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Mdou Moctar At The Brooklyn Academy Of Music Opera House


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Mdou Moctar has a reputation for engrossing live performances and this concert at the Brooklyn Academy of Music Opera House (BAM) on Friday, 25 February, was no exception. He is riding the crest of the popularity of his most recent album, the excellent Afrique Victime, (Matador Records) which made end-of-year best album lists for 2021 in publications such as Rolling Stone, Pitchfork, and the New York Times. Moctar played to a sold-out audience in excess of 2100 people. Moctar hails from the West African country of Niger, where he resides. The country has a rich music tradition, notably Tuareg music, a guitar-driven style that fuses blues, Middle Eastern, and African sounds. The best-known proponents of this style of music hail from Mali as well as Niger, including Tinariwen , Bombino, Amadou and Mariam, and Fatoumata Diawara. Moctar incorporates the Tuareg sounds but more openly embraces rock music than his peers. He is a brilliant and incredibly inventive guitarist who has been hailed as the Jimi Hendrix of the Sahara. He has a distinctively melodic sound reminiscent of Prince, Carlos Santana, and Eddie Van Halen, who he cites as a primary influence.

Moctar was supported by an excellent group including fellow Nigeriens, Ahmoudou Madassane on rhythm guitar and vocals, and Souleymane Ibrahim on drums and percussion. The bassist and record producer, Mikey Coltun, hails from Brooklyn. The band was wearing colorful traditional garb on stage. There was a palpable excitement prior to the concert, and Moctar was greeted with a very enthusiastic response. The concert drew largely on his most recent album with a couple of songs from the equally fine predecessor Ilana (the Creator) (Sahel Sounds, 2019). The roughly 90-minute set opened with Moctar and Ibrahim seated playing djembe (similar to an African conga). This part of the set featured the more traditional and slower tempo songs. Moctar is a deeply religious individual, and the songs have a distinctively spiritual quality. After a time, Ibrahim took a seat behind the drums, Moctar stood, and the band kicked into high gear. The songs were mostly sung in Tamasheq, a native Tuareg language, with a few sung in French, including the title track to the most recent album. The more rock-oriented songs were propelled principally by Ibrahim, an excellent drummer with a rock sensibility. Moctar is an effortless virtuoso and coaxes the most beautiful sounds from his guitar. In live performance, the songs are extended and can take on something of a jam-band quality. However, the strength and distinctiveness of the songs clearly differentiate the band from the garden-variety jam band. The lengthy instrumental passages provided ample opportunity for Moctar to unleash stunning solos. He is not afraid to showboat on occasion and to exciting effect. The rhythm section changed tempos on a dime and thrust the band into overdrive, getting the crowd on its feet and dancing. It was an exhilarating performance. Moctar, who is fluent in French as well as his native tongue, speaks enough English to communicate with the audience, showing a good sense of humor to boot. He was genuinely humbled by the extraordinarily enthusiastic reception.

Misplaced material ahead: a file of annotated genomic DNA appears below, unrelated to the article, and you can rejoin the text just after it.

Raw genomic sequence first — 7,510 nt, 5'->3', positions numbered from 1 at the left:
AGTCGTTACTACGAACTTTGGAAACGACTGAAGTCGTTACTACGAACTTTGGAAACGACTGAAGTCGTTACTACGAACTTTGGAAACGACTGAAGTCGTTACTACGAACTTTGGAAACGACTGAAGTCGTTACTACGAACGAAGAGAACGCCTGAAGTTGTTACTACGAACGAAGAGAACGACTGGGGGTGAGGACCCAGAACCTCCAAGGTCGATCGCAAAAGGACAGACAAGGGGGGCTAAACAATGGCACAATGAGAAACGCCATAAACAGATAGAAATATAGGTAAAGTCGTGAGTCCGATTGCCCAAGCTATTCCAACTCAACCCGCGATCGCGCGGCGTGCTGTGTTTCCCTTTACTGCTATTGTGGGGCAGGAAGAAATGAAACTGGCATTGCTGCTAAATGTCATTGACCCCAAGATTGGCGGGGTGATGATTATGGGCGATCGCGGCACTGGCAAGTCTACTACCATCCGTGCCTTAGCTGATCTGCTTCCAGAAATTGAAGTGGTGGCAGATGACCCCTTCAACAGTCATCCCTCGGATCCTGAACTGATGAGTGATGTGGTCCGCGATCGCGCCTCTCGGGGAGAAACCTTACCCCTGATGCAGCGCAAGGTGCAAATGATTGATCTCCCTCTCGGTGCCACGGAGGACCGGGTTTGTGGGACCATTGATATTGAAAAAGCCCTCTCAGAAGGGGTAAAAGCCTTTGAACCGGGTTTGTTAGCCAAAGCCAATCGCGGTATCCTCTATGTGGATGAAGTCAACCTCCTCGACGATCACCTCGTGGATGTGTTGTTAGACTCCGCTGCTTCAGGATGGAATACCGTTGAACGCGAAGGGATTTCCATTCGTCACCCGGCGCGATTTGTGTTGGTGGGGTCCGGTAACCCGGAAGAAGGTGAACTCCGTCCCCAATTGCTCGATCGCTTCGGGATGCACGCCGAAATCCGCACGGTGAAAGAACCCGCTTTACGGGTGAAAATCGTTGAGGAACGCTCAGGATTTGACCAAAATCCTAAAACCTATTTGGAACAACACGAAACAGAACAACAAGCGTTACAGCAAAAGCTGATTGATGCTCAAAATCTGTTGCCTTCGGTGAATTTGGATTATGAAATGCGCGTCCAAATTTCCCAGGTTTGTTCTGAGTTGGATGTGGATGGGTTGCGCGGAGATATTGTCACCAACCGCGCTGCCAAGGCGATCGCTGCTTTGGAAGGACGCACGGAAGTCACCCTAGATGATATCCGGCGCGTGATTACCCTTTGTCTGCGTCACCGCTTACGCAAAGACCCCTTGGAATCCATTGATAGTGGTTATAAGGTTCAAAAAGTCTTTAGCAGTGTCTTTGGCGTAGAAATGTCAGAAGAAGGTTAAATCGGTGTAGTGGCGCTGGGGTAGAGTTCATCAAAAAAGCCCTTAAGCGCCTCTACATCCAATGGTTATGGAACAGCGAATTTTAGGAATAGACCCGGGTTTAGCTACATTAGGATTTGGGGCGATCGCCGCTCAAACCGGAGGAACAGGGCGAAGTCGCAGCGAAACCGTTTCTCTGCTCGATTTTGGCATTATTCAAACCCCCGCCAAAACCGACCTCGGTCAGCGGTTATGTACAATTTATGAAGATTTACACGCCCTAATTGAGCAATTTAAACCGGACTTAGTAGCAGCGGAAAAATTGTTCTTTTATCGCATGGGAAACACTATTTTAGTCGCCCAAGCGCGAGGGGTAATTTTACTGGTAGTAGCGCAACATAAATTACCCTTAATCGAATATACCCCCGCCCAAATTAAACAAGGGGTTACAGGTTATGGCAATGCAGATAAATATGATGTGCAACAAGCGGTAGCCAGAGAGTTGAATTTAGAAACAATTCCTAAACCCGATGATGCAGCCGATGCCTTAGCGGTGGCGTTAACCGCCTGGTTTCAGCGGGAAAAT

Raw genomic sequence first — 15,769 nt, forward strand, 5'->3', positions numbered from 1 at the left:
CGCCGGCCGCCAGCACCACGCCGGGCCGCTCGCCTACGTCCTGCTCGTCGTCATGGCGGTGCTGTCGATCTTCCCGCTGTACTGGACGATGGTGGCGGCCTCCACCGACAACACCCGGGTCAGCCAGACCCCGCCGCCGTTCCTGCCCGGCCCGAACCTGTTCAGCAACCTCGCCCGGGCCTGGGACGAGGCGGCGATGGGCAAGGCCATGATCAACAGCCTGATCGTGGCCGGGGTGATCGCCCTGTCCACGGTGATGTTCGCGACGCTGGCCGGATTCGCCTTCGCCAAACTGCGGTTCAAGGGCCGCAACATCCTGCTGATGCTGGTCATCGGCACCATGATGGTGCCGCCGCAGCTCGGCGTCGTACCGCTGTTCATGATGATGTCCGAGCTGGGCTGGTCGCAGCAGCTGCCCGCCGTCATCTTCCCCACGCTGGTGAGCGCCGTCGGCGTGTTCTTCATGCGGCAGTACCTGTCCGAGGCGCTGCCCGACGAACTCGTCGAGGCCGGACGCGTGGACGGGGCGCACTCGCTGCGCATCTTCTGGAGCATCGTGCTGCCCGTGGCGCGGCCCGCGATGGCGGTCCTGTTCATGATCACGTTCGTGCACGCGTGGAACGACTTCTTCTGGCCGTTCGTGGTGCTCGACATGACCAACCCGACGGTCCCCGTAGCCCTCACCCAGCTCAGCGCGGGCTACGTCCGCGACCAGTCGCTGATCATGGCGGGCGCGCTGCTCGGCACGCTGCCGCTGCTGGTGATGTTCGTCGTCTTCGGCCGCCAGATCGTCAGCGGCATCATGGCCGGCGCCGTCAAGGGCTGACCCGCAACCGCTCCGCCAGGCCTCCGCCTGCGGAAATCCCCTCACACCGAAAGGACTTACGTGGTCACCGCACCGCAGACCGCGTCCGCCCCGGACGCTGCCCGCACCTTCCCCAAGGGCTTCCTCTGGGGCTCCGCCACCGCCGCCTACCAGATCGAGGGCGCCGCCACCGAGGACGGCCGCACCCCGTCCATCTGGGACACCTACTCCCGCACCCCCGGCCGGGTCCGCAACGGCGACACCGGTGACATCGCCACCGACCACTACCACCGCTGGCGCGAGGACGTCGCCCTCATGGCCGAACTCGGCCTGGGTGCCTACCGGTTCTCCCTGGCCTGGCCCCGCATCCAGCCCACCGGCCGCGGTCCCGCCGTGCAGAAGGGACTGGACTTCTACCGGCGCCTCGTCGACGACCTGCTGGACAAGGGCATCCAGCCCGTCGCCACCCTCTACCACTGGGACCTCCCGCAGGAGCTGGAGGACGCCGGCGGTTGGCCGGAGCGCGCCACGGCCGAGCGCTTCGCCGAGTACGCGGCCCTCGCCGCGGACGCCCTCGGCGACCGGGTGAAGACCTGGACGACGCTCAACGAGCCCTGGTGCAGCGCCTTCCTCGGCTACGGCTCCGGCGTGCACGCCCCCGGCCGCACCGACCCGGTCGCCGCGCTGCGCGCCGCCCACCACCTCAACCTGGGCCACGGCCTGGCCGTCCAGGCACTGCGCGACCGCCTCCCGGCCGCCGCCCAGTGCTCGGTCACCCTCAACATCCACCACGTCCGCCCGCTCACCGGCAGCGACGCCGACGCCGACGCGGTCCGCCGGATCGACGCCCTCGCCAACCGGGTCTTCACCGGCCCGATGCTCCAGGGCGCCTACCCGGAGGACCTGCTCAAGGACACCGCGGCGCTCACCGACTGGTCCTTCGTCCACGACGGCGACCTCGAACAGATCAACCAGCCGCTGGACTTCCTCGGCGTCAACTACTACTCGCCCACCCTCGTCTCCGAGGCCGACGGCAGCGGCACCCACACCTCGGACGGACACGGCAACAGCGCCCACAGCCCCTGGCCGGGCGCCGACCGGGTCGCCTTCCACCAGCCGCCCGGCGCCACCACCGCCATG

Bartees Strange, a rock band, based in the Washington DC area, opened the show with an excellent 40-minute set. Their music is alternately guitar and keyboard-driven and fuses indie-rock with R&B and hip hop elements. Bartees Strange is also the stage name of the lead vocalist and guitarist. He is a remarkably dynamic performer and a compelling vocalist.
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